First you tell them; then you convince them.

Quotative Like; xkcd.com

Some  common writing styles are very bad for grant applications and this post aims to help you to avoid one of the worst.  It is a style of writing that we refer to in the book as “Argue – conclude”.

Argue-conclude writing sets out the argument for a statement before it makes the statement.  Done well, argue-conclude writing can be very convincing for a dedicated reader,  who will follow every twist and turn of  your argument. By the time they get to read a statement that ordinarily they might be inclined to reject, they already know the arguments that support it. Unfortunately, most of the readers who will decide whether your grant application gets funded are less dedicated. They will give up reading before they get to the crucial statement.

To communicate with these readers, you begin each paragraph with its main message. Then use the rest of the paragraph to convince them that the message is true. In the book we refer to this style as “assert-justify“. An easy way to describe about assert-justify style is “Tell them; then convince them”.

As I was writing this I thought of nine reasons you should adopt “Assert-justify” style in research grant applications.  The first four are concerned with meeting the needs of the reader – one of the guiding principles for writing with style. The remaining five are concerned with making the task of writing easier. Naturally I shall assert each reason and then justify it.

  1. Assert-justify style communicates more effectively with speed-readers, tired readers, and lazy readers.
    These readers will skim through your document. The neurology of eye-movements dictates that, provided you put blank lines between the paragraphs, their eyes will skip from paragraph to paragraph. They will read the first line of each paragraph. Thus they will read the assertions and get the headline messages. If they are inclined to disagree with the headline messages, they will dig down into the arguments that justify them.
  2. Assert-justify style makes it easier for diligent readers, such as referees, to examine your arguments in detail.
    Each paragraph starts by stating what the paragraph is about. This makes it very easy for the reader to find the arguments they want to examine. They never face the problem of wading through an argument wondering where it is leading.
  3. Assert-justify style makes it easier for the committee-member who has to present your grant to the rest of the committee.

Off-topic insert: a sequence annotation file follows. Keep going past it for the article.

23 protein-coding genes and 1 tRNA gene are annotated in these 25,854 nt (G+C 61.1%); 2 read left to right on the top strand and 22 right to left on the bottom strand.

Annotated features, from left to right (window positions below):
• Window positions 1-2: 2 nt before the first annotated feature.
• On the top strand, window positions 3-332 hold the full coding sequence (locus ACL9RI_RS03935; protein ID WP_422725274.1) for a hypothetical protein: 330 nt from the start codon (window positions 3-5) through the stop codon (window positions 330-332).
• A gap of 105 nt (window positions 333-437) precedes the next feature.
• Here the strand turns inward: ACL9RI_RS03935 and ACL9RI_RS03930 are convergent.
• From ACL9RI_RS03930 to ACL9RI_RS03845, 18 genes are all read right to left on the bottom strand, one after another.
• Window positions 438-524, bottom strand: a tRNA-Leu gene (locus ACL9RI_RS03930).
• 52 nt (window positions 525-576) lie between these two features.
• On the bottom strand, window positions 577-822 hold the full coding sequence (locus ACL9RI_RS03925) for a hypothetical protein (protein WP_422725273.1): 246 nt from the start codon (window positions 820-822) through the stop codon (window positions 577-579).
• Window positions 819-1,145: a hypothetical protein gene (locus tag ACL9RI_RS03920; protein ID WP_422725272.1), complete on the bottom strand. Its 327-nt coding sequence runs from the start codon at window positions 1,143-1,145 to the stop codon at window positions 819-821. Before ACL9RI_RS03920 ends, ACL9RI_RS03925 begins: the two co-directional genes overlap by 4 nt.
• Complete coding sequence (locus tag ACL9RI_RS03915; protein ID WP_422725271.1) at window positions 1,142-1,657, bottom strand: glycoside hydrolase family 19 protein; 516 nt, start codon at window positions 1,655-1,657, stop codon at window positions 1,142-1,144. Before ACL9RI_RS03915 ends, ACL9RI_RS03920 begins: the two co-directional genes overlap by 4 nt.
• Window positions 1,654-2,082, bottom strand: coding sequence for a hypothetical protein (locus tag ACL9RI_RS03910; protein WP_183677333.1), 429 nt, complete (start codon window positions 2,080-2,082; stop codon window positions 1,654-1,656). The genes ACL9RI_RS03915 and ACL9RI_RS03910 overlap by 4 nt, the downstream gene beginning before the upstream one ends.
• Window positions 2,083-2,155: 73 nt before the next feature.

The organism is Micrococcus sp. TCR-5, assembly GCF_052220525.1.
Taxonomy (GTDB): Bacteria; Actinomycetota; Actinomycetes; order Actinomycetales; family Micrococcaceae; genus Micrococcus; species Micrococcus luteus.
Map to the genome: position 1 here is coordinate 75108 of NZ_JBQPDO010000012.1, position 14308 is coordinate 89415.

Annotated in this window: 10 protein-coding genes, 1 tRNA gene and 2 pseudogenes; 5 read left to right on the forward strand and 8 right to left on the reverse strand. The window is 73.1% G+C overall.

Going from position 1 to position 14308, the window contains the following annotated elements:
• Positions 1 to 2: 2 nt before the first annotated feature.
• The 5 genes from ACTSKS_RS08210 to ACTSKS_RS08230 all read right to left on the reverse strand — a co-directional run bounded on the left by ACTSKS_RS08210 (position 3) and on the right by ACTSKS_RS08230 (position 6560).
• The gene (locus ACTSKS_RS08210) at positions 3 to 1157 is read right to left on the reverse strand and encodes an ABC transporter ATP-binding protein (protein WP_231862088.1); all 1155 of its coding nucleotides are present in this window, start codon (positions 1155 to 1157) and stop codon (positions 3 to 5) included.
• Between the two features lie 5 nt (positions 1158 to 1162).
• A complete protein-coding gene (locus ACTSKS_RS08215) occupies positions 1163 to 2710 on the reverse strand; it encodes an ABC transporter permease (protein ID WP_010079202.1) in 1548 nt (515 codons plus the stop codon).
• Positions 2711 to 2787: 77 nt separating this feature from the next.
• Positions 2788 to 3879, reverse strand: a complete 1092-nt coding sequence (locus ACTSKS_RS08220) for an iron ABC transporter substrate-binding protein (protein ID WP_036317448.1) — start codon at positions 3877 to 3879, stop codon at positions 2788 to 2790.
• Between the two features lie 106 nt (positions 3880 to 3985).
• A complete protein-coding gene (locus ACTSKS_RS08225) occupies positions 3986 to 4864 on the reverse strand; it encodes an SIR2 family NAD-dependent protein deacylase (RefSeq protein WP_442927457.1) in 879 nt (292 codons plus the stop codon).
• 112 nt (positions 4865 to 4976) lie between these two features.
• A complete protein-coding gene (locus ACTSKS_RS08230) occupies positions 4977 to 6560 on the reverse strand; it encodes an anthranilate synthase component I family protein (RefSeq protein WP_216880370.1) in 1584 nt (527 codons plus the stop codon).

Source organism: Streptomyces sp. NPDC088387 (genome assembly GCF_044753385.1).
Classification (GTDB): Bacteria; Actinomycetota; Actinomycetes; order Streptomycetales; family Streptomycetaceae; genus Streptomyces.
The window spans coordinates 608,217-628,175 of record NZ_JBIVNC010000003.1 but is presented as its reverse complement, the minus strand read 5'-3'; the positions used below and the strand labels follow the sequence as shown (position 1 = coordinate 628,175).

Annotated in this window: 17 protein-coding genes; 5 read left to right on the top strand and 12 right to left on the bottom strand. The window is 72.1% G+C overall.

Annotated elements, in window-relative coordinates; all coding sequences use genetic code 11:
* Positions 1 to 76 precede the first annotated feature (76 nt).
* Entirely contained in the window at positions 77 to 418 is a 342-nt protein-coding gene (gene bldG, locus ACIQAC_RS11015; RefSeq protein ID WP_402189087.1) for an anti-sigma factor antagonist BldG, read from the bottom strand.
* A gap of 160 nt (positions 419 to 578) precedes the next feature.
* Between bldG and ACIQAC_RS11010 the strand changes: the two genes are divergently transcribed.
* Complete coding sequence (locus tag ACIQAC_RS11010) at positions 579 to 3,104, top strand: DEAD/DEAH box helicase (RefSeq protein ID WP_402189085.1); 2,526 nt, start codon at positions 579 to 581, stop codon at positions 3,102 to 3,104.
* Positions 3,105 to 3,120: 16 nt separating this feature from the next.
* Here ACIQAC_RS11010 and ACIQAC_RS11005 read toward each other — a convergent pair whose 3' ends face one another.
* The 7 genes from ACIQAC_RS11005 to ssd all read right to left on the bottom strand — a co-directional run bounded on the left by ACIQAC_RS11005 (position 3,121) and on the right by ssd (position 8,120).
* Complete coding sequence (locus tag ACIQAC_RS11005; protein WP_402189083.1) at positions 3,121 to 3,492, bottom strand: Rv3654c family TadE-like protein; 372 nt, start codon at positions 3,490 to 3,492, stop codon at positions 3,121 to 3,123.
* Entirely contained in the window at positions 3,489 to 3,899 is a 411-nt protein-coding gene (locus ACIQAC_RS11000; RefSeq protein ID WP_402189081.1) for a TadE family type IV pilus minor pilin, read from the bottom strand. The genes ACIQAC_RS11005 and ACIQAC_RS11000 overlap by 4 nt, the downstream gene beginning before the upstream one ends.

They can see at a glance what points you are trying to make. This makes it very easy for them to select the points that are most important and relevant for the committee, even if they don’t entirely understand them.
  4. Assert-justify style is more likely to engage readers who are bored.
    The conclusion is always the most interesting part of the argument. By putting the conclusion first you are more likely to entice them to read.
  5. Assert-justify style makes it easier to write an accurate summary.
    The assertions from each paragraph comprise a draft summary. If you want a shorter summary you may be able to leave some of them out.
  6. Assert-justify style makes it easier to write a good introduction.
    The assertions from each paragraph comprise the core of the introduction. You may need to add some linking text and some signposts.
  7. Assert-justify style makes it easier to write short sentences.
    You can write in simple, clear statements. You don’t need to frame them and qualify them.
  8. Assert-justify style makes it easier to write short paragraphs.
    In argue-conclude writing you have to spend a lot of words preparing the ground for the argument. If you start by asserting the point you want to make, you leap straight into the argument without spending any words.
  9. Assert-justify style makes it easier to write.
    I used to spend a lot of time staring at my screen wondering how to get started on each section. In assert-justify writing you can write the ten key sentences that start each sub-section of a grant proposal in an hour.

There are probably more and better reasons to write in assert-justify style. When I started writing this post a couple of hours ago I only had three!  If you have any doubts about whether assert-justify style is correct, it may help you to read Andy Gillett’s recommendations  on the Use of English for Academic Purposes blog.